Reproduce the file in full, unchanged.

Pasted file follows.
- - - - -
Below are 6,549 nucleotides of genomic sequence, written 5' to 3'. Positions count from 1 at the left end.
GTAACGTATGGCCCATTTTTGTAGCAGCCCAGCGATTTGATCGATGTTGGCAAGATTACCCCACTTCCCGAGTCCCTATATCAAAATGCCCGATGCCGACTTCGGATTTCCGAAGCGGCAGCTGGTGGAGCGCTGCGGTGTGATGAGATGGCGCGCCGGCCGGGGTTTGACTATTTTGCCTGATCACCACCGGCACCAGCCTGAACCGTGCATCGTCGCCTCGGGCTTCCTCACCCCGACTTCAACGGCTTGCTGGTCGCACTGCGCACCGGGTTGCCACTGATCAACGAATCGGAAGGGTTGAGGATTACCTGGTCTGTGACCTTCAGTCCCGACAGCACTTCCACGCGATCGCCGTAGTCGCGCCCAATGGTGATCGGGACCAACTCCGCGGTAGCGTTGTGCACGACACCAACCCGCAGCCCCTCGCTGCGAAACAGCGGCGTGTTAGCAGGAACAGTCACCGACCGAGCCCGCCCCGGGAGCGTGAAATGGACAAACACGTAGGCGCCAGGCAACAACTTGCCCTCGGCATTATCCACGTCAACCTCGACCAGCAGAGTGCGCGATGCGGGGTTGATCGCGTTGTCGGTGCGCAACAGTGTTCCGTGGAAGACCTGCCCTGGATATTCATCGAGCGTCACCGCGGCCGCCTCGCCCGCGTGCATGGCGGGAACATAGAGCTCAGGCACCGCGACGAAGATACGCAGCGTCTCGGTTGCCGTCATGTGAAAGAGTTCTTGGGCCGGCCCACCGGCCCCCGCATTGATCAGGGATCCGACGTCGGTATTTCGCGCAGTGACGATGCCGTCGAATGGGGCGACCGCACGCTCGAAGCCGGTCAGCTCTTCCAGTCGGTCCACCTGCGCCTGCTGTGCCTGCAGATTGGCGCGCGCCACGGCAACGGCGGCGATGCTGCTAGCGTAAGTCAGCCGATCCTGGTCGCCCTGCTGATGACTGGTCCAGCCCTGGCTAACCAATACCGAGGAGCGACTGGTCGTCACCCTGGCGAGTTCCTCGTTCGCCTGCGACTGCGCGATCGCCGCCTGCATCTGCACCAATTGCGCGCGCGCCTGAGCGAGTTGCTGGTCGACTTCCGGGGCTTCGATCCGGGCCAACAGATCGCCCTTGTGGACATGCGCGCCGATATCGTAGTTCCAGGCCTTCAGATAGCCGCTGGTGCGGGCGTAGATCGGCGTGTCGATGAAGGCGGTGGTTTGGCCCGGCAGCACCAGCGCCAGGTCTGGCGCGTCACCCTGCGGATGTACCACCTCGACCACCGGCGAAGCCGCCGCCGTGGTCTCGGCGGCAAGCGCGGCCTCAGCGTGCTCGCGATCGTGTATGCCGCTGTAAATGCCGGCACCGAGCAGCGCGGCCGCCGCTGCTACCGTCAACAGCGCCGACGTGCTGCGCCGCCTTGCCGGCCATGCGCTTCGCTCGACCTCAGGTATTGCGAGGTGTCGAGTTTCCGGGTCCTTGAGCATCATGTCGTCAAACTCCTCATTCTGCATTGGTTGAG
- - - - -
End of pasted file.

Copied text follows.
Below are 6,549 nucleotides of genomic sequence, written 5' to 3'. Positions count from 1 at the left end.
GTAACGTATGGCCCATTTTTGTAGCAGCCCAGCGATTTGATCGATGTTGGCAAGATTACCCCACTTCCCGAGTCCCTATATCAAAATGCCCGATGCCGACTTCGGATTTCCGAAGCGGCAGCTGGTGGAGCGCTGCGGTGTGATGAGATGGCGCGCCGGCCGGGGTTTGACTATTTTGCCTGATCACCACCGGCACCAGCCTGAACCGTGCATCGTCGCCTCGGGCTTCCTCACCCCGACTTCAACGGCTTGCTGGTCGCACTGCGCACCGGGTTGCCACTGATCAACGAATCGGAAGGGTTGAGGATTACCTGGTCTGTGACCTTCAGTCCCGACAGCACTTCCACGCGATCGCCGTAGTCGCGCCCAATGGTGATCGGGACCAACTCCGCGGTAGCGTTGTGCACGACACCAACCCGCAGCCCCTCGCTGCGAAACAGCGGCGTGTTAGCAGGAACAGTCACCGACCGAGCCCGCCCCGGGAGCGTGAAATGGACAAACACGTAGGCGCCAGGCAACAACTTGCCCTCGGCATTATCCACGTCAACCTCGACCAGCAGAGTGCGCGATGCGGGGTTGATCGCGTTGTCGGTGCGCAACAGTGTTCCGTGGAAGACCTGCCCTGGATATTCATCGAGCGTCACCGCGGCCGCCTCGCCCGCGTGCATGGCGGGAACATAGAGCTCAGGCACCGCGACGAAGATACGCAGCGTCTCGGTTGCCGTCATGTGAAAGAGTTCTTGGGCCGGCCCACCGGCCCCCGCATTGATCAGGGATCCGACGTCGGTATTTCGCGCAGTGACGATGCCGTCGAATGGGGCGACCGCACGCTCGAAGCCGGTCAGCTCTTCCAGTCGGTCCACCTGCGCCTGCTGTGCCTGCAGATTGGCGCGCGCCACGGCAACGGCGGCGATGCTGCTAGCGTAAGTCAGCCGATCCTGGTCGCCCTGCTGATGACTGGTCCAGCCCTGGCTAACCAATACCGAGGAGCGACTGGTCGTCACCCTGGCGAGTTCCTCGTTCGCCTGCGACTGCGCGATCGCCGCCTGCATCTGCACCAATTGCGCGCGCGCCTGAGCGAGTTGCTGGTCGACTTCCGGGGCTTCGATCCGGGCCAACAGATCGCCCTTGTGGACATGCGCGCCGATATCGTAGTTCCAGGCCTTCAGATAGCCGCTGGTGCGGGCGTAGATCGGCGTGTCGATGAAGGCGGTGGTTTGGCCCGGCAGCACCAGCGCCAGGTCTGGCGCGTCACCCTGCGGATGTACCACCTCGACCACCGGCGAAGCCGCCGCCGTGGTCTCGGCGGCAAGCGCGGCCTCAGCGTGCTCGCGATCGTGTATGCCGCTGTAAATGCCGGCACCGAGCAGCGCGGCCGCCGCTGCTACCGTCAACAGCGCCGACGTGCTGCGCCGCCTTGCCGGCCATGCGCTTCGCTCGACCTCAGGTATTGCGAGGTGTCGAGTTTCCGGGTCCTTGAGCATCATGTCGTCAAACTCCTCATTCTGCATTGGTTGAG